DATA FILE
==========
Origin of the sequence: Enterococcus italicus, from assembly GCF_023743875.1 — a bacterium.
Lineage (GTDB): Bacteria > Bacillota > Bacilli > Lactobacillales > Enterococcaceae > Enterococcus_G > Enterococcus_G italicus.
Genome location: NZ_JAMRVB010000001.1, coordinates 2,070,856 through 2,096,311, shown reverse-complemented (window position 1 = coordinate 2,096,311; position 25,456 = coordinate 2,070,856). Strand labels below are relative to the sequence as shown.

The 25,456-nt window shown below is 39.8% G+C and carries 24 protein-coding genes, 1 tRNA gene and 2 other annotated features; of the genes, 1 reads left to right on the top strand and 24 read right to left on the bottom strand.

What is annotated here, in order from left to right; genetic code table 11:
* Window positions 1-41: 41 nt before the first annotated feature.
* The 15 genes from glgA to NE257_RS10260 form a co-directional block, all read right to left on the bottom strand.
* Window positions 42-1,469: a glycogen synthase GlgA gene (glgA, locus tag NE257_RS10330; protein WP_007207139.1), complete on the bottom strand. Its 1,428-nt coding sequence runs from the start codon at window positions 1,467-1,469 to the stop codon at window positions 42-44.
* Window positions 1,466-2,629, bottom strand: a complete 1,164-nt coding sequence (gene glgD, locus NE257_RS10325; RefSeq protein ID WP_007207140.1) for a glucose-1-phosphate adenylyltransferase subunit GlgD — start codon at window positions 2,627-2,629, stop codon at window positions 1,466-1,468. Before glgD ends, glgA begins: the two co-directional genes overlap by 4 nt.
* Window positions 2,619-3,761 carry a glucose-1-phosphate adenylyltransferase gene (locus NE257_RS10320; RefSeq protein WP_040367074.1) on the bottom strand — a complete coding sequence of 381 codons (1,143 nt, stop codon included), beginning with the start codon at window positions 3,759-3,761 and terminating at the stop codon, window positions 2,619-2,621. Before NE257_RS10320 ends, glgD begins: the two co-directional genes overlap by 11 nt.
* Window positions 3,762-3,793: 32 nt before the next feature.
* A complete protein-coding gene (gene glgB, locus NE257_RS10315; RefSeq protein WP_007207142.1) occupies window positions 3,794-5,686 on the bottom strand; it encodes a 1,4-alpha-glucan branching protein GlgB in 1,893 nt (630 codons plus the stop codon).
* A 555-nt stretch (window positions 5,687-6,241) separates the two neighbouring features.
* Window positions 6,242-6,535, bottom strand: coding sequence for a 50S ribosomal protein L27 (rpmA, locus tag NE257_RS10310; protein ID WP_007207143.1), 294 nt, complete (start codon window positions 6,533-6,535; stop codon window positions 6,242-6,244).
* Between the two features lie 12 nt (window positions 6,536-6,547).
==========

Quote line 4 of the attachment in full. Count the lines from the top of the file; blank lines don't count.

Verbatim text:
The 25,456-nt window shown below is 39.8% G+C and carries 24 protein-coding genes, 1 tRNA gene and 2 other annotated features; of the genes, 1 reads left to right on the top strand and 24 read right to left on the bottom strand.